How Should You Behave in Shared Workspaces? Here Are the Basics.
How should people behave when they spend a day working in a shared workspace?
The bottom line is, they should behave respectfully and professionally. After all, they are there to get their work done. They don’t want to interfere with other people’s ability to do just that too, and they don’t want to be bothered by other people either.
But there are times when people fail to understand or practice considerate behavior toward each other.
What are those other times, and what rules are those people failing to observe? Let’s take a closer look. And at the same time, let’s learn some lessons about how we should behave when we are working alongside others in a coworking setting.
Keep Your Voice Down
The fact is, many people forget to use their “inside voices.” Sometimes we tend to speak too loudly in the excitement of a good conversation, because of a weak phone connection, or simply because we forget that our neighbors need to concentrate.
So remember to keep it down. Many times coworking spaces offer call areas where you can talk on your cell (or find an out of the way spot to talk). Even then, remember to keep your voice down. There are men – and women – at work! Also, avoid using your phone’s speakerphone setting.
Don’t Hog Too Much Space
Maybe you were the first person to arrive in the space in the morning, so you tossed your coat onto a second chair, spread your papers out across half a table, and just kind of “moved in.” So as the day moves forward, try to be aware of whether you are using more of the shared space than you really should be.
And remember that if another worker shows up at a time when not much working space is available, it is nice to say something like, “Would you like to share my table?” Doing so sets up a collegial, friendly atmosphere where everyone can get a lot more done.
Avoid Distracting Games and Non-Work Activities
During a busy workday, maybe you like to de-stress by playing games on your laptop, watching videos, or shopping online. Even if you are not making a ton of noise if you do, you will be setting up a vibe that can diminish other users’ ability to concentrate on business.
Clean Up After Yourself
Most of the people who work in shared locations would never think of leaving behind a used beverage cup, a lipsticked napkin or anything else when they head for the door. But heck, stuff happens, and even a considerate person like you might forget to clean up when you are running out the door to your next appointment. So get in the habit of giving your workspace a final once-over before you leave it behind.
Take Responsibility for Your Guests
Maybe people have dropped in for a meeting, to look around, or just to say hello to you. When that happens, make sure your guests are talking quietly, respecting other users’ space, and obeying other rules.
Keep Your Shoes on at All Times
We feel a little embarrassed about pointing out the fact that keeping your shoes on is the professional thing to do when you are working in a shared space. But would you believe that this is actually an issue in some coworking spaces. Enough said.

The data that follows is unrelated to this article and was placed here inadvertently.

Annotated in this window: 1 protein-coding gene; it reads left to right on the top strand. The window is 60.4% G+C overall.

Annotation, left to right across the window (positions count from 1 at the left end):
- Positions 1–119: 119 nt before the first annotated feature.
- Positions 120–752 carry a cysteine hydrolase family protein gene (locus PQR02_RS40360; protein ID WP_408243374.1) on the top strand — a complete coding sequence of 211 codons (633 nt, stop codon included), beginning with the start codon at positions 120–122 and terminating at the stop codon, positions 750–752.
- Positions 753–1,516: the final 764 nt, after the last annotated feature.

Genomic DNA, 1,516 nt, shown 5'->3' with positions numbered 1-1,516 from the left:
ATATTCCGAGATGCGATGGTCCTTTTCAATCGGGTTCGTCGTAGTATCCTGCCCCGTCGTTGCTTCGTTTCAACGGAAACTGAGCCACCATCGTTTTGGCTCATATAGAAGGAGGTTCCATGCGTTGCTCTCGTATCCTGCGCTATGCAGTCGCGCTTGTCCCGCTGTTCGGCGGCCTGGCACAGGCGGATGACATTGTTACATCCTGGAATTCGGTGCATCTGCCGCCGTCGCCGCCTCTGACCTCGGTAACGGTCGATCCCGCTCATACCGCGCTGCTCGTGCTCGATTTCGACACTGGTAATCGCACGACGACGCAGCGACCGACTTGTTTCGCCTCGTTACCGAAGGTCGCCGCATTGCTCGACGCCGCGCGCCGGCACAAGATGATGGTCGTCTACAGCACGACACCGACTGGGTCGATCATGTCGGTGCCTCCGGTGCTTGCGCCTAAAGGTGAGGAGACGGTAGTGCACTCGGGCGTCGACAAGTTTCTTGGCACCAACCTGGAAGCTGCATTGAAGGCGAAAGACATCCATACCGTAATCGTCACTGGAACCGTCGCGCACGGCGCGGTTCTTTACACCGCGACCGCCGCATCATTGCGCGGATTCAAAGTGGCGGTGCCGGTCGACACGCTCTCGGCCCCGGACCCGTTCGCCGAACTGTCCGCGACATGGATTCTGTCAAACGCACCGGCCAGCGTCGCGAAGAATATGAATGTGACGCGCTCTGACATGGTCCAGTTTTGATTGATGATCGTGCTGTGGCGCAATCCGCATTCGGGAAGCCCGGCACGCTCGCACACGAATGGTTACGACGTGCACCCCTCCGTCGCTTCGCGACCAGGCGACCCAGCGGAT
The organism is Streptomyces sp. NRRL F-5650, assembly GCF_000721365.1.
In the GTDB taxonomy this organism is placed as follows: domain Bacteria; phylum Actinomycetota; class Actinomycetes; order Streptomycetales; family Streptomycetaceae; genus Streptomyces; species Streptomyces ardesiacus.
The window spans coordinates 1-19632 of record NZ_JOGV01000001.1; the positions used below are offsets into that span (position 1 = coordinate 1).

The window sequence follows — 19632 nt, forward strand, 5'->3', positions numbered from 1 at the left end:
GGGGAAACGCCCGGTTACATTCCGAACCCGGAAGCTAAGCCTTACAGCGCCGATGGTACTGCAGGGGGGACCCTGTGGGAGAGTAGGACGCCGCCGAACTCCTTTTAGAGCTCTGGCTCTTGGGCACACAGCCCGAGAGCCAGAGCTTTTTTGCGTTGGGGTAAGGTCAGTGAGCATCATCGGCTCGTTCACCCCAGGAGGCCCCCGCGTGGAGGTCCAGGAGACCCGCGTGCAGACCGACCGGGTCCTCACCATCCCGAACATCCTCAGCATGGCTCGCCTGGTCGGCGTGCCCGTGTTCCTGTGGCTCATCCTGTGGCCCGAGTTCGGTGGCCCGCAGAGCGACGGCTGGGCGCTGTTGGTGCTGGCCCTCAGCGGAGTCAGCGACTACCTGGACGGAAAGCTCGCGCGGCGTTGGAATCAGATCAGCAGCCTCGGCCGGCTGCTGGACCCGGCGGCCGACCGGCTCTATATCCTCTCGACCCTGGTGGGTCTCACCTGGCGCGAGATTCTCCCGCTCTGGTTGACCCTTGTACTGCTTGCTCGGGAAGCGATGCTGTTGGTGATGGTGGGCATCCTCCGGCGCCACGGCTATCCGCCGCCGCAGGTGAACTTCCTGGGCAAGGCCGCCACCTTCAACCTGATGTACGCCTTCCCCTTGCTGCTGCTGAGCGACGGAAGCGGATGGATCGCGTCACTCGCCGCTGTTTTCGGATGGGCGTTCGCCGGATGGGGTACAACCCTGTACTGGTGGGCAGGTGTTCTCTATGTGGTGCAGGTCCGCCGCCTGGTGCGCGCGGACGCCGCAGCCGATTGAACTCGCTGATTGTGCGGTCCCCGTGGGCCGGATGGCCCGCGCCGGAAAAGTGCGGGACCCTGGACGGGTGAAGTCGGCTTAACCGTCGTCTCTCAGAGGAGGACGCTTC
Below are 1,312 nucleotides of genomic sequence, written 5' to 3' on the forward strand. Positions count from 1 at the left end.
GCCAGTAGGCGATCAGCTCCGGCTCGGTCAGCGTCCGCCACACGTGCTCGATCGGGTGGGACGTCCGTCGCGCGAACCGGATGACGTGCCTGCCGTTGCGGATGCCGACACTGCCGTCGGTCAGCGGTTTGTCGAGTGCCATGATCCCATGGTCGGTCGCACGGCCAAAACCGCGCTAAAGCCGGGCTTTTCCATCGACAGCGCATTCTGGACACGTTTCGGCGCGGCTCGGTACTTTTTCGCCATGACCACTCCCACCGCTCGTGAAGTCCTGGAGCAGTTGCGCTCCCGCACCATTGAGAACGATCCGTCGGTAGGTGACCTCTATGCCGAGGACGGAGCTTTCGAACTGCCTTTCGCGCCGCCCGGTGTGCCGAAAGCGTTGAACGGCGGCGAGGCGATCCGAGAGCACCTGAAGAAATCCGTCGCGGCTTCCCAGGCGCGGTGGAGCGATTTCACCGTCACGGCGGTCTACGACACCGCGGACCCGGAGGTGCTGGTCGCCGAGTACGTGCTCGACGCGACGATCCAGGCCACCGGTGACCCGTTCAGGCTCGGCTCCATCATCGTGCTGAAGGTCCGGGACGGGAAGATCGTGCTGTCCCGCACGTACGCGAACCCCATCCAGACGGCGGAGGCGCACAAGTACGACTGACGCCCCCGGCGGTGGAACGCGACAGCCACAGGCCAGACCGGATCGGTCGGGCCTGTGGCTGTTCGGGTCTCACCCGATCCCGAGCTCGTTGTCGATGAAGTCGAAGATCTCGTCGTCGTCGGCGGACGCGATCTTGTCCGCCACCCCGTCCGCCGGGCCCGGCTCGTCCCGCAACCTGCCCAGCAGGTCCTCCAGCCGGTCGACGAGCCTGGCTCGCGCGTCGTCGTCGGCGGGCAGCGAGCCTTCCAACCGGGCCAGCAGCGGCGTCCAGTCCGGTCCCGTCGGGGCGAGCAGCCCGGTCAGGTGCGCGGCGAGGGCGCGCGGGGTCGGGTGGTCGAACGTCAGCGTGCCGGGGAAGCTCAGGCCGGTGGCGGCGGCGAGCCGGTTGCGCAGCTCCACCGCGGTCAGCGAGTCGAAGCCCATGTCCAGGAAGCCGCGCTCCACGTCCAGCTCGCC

Avoid Interrupting Other People Who Are Working
Most users of coworking spaces quickly pick up on cues from neighbors who do not want to be interrupted. But some people don’t, or they are simply so outgoing that they interrupt others in inappropriate or distracting ways. Make sure to pay attention to signs that other people are giving out, and don’t interrupt them. And if someone interrupts you while you are at work, consider saying, “I’m sorry, I’m on a deadline, can I check in with you at a better time?” You can also exhibit somebody positioning that sends a “do not disturb” message, like sitting in a corner with your back to the room or working with your headphones on.
Other Behaviors To Avoid
We can’t list them all. But let’s just mention smelling strongly of tobacco, leaving bathrooms in less than pristine condition or letting toilet paper run out, using profanity, moving furniture around in unreasonable ways, asking other workers out or trying to flirt with them inappropriately, trying to sell stuff or making political pitches to other people, bringing in and eating strong-smelling foods, and drinking the last of a pot of coffee without mentioning it to someone in charge. Some of these behaviors are annoying, some are infuriating, and all are to be avoided.
And Be Friendly
Of course if you have a ton of work to do, you can put on your headphones to signal “do not disturb” and focus only on your work. And other people can do that too. But when you take those headphones off – or when you are arriving to start your work or taking a break, or otherwise moving around – a little friendliness goes a long way toward sending the message that the location you are using is a happy, friendly, collegial place to get just a ton of work done.
Projecting a friendly attitude doesn’t require a big time investment. All it takes is a nod, a wave, a smile or a few words like, “Nice to see you again.”
Is it time to take advantage of working in a vibrant, shared workspace? To make the right decision, contact KettleSpace today.
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